Last week I drove to Central Oregon to deliver some commissioned broadsides. I suppose I had the option to ship the work all along, but the weeks roll ahead exerting their own patterns and behaviors, and my schedule must fall in line. This is how I ended up printing the night before deadline.
I actually welcomed the excuse to get up early, brew tea and go. I'd been feeling a bit tight and high, working long days and late nights. I normally have a lot to prepare when I make a trip to Bend. Not only do I often try to utilize the print studios at A6, making it necessary to pack all of my art things, I also often bring my mountain bike, skis, sleeping bags, food: the stuff of a medium-extended stay in my home away from home. But this day there was no such stuff, no such fuss. I simply grabbed my favorite sky blue puffer coat from the hallway rack, buckled my favorite boots, let my hair fly loose and tapped on the gas pedal.
The day went from overcast and rainy to overcast with dramatic mountain clouds. The snow is beginning to stick in the upper elevations. Mt. Washington had his fluffy white wig on. And can I please say a little 'thank god you're here' to Rosie's on the Santiam highway in Mill City? Your espresso is always just the thing, you know?
To turn around in Bend after driving three and a half hours, chatting with your client for 15 minutes, to drive back home to Portland might seem a bit ridiculous. Sometimes though, it seems just right. Sometimes driving is therapy.
My route took me on a loop of the Northern Oregon Cascades. I drove from Portland down past Mt. Jefferson and Mt. Washington, arriving into Bend through Sisters. I headed home toward Mt. Hood, through Madras, Warm Springs, Government Camp. Just past Madras I turned off toward Lake Billy Chinook. I needed to stretch my legs and breathe a bit of high desert air. The sun ducked in and out of clouds, low on the horizon.
It took me a while to find a trailhead. The trailhead. I wandered through sage brush and rabbit brush, past Juniper and igneous rock. I climbed. My sole aim was to reach the canyon rim before dark, but in the process I witnessed the full glory of a sunset, seen from on high, at the edge of the desert. I made it with a breath of light on the horizon to spare.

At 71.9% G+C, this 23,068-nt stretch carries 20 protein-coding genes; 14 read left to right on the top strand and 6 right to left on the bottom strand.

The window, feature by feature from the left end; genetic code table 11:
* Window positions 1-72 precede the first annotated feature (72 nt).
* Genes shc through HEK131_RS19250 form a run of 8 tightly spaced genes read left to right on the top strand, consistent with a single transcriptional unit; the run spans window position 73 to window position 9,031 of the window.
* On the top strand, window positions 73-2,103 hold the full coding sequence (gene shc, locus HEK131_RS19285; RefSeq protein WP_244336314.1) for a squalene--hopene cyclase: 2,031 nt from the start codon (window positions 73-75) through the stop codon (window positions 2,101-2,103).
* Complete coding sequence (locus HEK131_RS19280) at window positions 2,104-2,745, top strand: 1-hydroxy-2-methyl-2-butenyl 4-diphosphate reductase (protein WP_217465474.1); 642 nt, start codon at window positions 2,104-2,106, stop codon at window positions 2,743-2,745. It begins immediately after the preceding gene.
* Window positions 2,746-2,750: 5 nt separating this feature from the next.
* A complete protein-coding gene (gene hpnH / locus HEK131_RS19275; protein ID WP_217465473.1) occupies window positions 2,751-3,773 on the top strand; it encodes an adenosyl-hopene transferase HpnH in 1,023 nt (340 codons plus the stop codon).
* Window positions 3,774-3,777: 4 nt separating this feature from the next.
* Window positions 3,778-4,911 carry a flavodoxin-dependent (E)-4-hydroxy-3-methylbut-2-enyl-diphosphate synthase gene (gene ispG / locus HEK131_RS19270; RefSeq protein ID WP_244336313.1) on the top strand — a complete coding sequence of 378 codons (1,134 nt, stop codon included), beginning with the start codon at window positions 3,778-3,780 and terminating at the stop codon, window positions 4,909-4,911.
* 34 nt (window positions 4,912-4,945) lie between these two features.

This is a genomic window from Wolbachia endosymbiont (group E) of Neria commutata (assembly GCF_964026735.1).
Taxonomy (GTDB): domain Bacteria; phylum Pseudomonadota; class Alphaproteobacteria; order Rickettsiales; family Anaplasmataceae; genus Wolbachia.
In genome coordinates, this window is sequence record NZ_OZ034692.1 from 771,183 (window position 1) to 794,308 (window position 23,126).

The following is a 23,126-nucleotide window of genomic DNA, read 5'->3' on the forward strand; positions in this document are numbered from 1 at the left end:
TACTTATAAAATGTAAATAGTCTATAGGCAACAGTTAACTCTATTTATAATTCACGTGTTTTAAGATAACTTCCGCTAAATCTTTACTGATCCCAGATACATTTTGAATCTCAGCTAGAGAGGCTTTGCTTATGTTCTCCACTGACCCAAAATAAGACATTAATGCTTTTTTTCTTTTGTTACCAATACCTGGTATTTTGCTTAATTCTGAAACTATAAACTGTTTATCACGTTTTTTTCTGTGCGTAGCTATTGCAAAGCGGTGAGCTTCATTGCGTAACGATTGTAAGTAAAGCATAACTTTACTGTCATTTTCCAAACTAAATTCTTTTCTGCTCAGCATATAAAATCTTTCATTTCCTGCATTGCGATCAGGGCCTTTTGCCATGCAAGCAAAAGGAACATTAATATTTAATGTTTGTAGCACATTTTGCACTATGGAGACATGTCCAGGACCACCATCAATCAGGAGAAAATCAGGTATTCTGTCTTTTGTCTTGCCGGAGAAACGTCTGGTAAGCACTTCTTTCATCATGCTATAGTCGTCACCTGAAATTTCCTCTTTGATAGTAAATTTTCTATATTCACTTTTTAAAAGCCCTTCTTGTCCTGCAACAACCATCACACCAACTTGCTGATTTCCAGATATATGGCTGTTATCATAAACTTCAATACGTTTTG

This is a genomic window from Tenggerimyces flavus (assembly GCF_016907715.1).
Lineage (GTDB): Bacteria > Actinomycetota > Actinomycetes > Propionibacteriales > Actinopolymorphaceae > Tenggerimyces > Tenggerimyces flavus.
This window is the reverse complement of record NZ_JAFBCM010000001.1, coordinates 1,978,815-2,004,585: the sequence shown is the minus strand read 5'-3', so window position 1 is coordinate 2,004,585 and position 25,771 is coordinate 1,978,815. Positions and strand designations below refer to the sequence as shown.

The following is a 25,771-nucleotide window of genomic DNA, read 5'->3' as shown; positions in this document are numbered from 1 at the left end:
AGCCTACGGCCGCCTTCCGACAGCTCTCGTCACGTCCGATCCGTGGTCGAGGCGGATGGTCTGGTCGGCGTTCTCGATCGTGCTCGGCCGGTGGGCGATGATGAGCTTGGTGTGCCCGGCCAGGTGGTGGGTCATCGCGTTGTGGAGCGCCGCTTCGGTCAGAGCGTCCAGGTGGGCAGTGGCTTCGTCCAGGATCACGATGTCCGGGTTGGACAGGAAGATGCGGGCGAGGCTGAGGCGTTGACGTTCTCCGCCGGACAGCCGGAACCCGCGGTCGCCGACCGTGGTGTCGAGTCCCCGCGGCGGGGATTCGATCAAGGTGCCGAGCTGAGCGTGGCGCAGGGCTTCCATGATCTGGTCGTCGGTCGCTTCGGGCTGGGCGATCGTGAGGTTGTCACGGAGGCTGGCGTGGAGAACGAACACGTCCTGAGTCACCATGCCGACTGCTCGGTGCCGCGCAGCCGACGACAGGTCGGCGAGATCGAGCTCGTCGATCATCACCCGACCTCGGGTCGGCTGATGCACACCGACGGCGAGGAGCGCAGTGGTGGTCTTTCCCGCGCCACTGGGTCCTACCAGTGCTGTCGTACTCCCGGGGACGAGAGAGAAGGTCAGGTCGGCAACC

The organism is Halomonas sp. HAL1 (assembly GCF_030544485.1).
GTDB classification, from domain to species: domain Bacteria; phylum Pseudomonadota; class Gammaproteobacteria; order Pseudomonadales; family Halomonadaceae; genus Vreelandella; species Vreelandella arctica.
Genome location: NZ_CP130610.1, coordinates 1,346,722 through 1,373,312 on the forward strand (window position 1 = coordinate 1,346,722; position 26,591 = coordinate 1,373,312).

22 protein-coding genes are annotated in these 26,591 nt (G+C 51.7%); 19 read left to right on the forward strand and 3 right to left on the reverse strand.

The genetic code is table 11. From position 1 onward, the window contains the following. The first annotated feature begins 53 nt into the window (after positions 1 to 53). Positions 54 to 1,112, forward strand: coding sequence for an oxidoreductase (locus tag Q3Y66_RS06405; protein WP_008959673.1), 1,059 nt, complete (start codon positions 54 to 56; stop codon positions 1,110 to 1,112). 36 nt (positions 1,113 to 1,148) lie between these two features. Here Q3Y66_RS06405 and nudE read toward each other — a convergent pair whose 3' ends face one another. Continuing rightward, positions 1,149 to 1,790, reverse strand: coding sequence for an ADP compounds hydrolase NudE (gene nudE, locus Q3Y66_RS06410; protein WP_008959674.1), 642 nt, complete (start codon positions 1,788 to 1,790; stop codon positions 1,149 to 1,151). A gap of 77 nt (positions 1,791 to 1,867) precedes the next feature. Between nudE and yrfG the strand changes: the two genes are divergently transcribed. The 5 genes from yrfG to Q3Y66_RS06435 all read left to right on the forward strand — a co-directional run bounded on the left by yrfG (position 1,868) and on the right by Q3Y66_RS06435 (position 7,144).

Like my whirlwind trip to Bend, the timing on this short autumn day dictated I turn around immediately and head down the canyon path before darkness overtook the narrow trail entirely. I stood to inhale a little slice of open sky and I flew down the trail. And when I say flew, I mean I ran. I felt light-footed, sure-footed, buoyant. I felt, 'This is free.' In this month in which we reflect on what we're thankful for, I am so thankful to be able to feel this freeness. The freeness granted me by my able body to run down a canyon trail at sunset. The freedom and fulfillment my work affords me - both the work that supports and sustains me but the work that takes me to canyon rims on November evenings. The freedom gained by the uplifting support of my family and peers.
When I reached my car on the canyon floor, the sky was indigo and wild with the echoing of a flock of geese bedding down by the river. The call and response of the birds, echoing along the water shivered up the rimrock walls and out into the last light of day.